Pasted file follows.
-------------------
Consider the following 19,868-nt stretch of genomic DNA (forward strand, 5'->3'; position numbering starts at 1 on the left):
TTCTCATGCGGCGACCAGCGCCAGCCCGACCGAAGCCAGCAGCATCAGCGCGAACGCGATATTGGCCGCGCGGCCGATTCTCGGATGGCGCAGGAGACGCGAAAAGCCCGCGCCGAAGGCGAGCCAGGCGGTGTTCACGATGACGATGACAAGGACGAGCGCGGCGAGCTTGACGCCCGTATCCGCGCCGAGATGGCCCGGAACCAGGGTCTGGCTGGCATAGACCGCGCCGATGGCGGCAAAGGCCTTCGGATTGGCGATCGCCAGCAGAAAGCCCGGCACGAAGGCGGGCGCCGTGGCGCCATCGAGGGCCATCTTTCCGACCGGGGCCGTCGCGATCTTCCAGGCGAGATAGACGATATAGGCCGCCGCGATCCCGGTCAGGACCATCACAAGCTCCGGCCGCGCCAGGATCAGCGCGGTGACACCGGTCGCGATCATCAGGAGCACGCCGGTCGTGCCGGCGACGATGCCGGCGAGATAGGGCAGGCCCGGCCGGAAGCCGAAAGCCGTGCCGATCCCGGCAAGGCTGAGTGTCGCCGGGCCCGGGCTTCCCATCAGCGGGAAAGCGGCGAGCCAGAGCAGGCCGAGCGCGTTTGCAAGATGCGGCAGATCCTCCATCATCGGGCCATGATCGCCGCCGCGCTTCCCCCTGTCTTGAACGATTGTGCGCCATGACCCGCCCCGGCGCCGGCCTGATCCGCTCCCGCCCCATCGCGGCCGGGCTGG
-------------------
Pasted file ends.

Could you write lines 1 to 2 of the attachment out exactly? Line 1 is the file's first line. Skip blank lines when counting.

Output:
Consider the following 19,868-nt stretch of genomic DNA (forward strand, 5'->3'; position numbering starts at 1 on the left):
TTCTCATGCGGCGACCAGCGCCAGCCCGACCGAAGCCAGCAGCATCAGCGCGAACGCGATATTGGCCGCGCGGCCGATTCTCGGATGGCGCAGGAGACGCGAAAAGCCCGCGCCGAAGGCGAGCCAGGCGGTGTTCACGATGACGATGACAAGGACGAGCGCGGCGAGCTTGACGCCCGTATCCGCGCCGAGATGGCCCGGAACCAGGGTCTGGCTGGCATAGACCGCGCCGATGGCGGCAAAGGCCTTCGGATTGGCGATCGCCAGCAGAAAGCCCGGCACGAAGGCGGGCGCCGTGGCGCCATCGAGGGCCATCTTTCCGACCGGGGCCGTCGCGATCTTCCAGGCGAGATAGACGATATAGGCCGCCGCGATCCCGGTCAGGACCATCACAAGCTCCGGCCGCGCCAGGATCAGCGCGGTGACACCGGTCGCGATCATCAGGAGCACGCCGGTCGTGCCGGCGACGATGCCGGCGAGATAGGGCAGGCCCGGCCGGAAGCCGAAAGCCGTGCCGATCCCGGCAAGGCTGAGTGTCGCCGGGCCCGGGCTTCCCATCAGCGGGAAAGCGGCGAGCCAGAGCAGGCCGAGCGCGTTTGCAAGATGCGGCAGATCCTCCATCATCGGGCCATGATCGCCGCCGCGCTTCCCCCTGTCTTGAACGATTGTGCGCCATGACCCGCCCCGGCGCCGGCCTGATCCGCTCCCGCCCCATCGCGGCCGGGCTGG